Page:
A Look Back at 2018

In 2018 I continued to be happily headquartered at Timberhouse in Ottawa. I visited Montreal regularly, for both professional and personal reasons; Zandra Renwick and I took brief holidays to Niagara-on-the-Lake, Vancouver, and Montreal; and I went to Europe twice – with both trips built around book events for works of mine translated into Spanish and Italian.

My first European trip was in the spring. The Italian leg of the trip started with a stay in Florence, partly to research locations for Chronicles of the Second Global War. Then I was off to Fiuggi for DeepCon 19, where I was one of the Guests of Honour and where Altre persone / Other Persons – my English/Italian bilingual collection from Future Fiction – debuted. Then we all went to Rome for a few days of pure pleasure. From Rome I flew to Spain for a five-city tour – Cartagena, Murcia, San Pedro del Pinatar, Alcantarilla, and Barcelona – of Nocturnos. Historias de sexo y muerte (the Spanish translation of my 2013 collection Nocturnes and Other Nocturnes) organized by my Spanish publisher, Dokusou Ediciones. With some of my new Spanish friends, I also spent a fun evening in gorgeous Alicante – a first taste that left me wanting more of that enchanting city (an itch I satisfied a few months later – see below). My stop in the always seductive Barcelona was all too short, and, as ever, I’m eager to return.

In Fiuggi I met Luca Pantanetti of Scriptorama, who soon after became my Italian agent – and promptly sold two books of mine to two different Italian publishers (more info on that in the coming months) and another story to a literary journal of weird fiction (again, more details about that soon). I got to hang out more with my Future Fiction publisher Francesco Verso (whom I’d met for the first time in at Eurocon 2016 in Barcelona) and also got to know a huge number of fascinating and fun people, several of whom have become friends, including most especially the gang from the Ancona region. This was my fourth time in Rome, and, although I loved Rome from my first stay in 2006, this was the visit that made me fall in love with the city. I clicked with Rome more than ever, helped somewhat by now having a handful of Roman friends, which allowed me to explore the city more deeply, and also helped by the companionship of my travel buddy and fellow language enthusiast Rich Larson.

In Spain I finally met in person the people behind Dokusou Ediciones, including several of my fellow Dokusou authors, and they were all them exceptionally welcoming, warm, and energetic. The crowds at the four stops of the Nocturnos tour in the Murcia region were curious, engaged, enthusiastic, and inquisitive, which made for extremely stimulating events. Since at that point in the year my Spanish was still very minimal, I was grateful to have my translator, Aurora Carrillo, with me for the entire tour. Also with me on the tour (except in Barcelona) was Carmen Navarro of Teatro de Carmen, who performed spoken-word interpretations of some of my stories in Spanish. Twice we also took to the stage together and performed a half-Spanish, half-English reading of “The Return of the Low Bunnies” (AKA “El regresso de los conejos primitivos”). Dokusou Ediciones and Teatro de Carmen co-produced two art videos based on Nocturnos stories: El principio del tiempo and Viéndolo nadar.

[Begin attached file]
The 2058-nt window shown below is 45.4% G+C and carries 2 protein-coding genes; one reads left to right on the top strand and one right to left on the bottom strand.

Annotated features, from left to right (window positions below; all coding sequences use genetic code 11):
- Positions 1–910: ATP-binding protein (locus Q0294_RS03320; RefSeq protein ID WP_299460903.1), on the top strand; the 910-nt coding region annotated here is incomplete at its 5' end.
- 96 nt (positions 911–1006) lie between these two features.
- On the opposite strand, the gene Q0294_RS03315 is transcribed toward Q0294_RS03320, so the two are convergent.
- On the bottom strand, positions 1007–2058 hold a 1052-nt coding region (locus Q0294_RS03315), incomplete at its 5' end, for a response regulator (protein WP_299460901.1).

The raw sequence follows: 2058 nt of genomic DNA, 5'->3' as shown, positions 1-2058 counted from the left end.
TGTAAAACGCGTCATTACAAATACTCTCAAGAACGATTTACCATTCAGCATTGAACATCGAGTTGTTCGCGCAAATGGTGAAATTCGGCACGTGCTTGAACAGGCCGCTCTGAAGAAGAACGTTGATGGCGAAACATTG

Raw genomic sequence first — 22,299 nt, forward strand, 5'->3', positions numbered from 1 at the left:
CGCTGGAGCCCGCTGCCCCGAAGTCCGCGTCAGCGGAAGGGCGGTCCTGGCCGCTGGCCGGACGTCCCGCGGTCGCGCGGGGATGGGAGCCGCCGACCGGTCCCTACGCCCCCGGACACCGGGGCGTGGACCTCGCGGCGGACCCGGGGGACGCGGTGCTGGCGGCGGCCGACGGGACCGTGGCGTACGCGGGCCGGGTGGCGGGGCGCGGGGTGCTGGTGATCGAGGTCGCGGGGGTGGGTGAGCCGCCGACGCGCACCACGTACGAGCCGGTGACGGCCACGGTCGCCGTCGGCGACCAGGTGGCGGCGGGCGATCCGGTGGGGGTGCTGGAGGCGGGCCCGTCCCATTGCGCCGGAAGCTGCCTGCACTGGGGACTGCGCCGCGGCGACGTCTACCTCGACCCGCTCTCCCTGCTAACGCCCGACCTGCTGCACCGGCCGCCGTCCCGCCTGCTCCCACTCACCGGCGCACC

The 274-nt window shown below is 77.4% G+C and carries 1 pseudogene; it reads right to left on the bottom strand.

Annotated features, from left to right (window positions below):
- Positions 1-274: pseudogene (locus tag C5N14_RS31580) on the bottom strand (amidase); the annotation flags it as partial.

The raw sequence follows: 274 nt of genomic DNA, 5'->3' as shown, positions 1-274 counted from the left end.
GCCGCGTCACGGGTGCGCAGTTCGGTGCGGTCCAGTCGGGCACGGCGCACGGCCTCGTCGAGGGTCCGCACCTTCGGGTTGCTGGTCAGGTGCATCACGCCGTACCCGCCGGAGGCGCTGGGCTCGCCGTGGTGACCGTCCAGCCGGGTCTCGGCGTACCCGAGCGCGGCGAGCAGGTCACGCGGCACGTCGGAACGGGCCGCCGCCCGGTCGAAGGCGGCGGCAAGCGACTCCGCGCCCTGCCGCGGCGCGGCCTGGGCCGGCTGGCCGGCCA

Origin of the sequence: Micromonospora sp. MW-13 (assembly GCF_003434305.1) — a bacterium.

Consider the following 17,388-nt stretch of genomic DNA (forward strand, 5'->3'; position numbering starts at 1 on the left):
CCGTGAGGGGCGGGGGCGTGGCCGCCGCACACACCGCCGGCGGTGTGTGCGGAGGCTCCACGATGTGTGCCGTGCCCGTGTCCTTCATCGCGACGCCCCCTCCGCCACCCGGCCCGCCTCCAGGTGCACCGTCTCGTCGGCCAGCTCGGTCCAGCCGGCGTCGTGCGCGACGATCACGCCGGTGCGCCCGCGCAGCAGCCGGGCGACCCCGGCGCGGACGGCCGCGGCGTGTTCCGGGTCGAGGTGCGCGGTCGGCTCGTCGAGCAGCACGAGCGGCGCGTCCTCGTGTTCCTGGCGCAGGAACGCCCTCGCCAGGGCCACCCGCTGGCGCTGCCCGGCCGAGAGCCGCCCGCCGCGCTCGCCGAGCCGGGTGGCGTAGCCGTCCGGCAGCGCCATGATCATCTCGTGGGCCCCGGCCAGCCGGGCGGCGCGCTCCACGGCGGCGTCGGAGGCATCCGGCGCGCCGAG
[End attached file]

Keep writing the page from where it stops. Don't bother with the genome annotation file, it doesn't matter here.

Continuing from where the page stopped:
My second European trip of the year was to Spain exclusively, in autumn, and was built around a Nocturnos event in Alicante, where my translator Aurora Carrillo, in the context of her work on my book being longlisted for the Premios Amaltea, gave a talk on translating Nocturnes and Other Nocturnes into Spanish. I joined her on stage in a supporting role, and the event was moderated by Raúl Gomez, publisher of Dokusou Ediciones. I took the opportunity to also revisit Málaga (where I was flying in and out of and where I’d stopped briefly in 2016) and to see Seville for the first time; I also stopped for lunch in Madrid (where I had to change trains anyway) to meet with my friend Lawrence Schimel. On this trip I was especially charmed by Seville. What an amazing and beautiful city! I’m already plotting ways to return as soon as possible.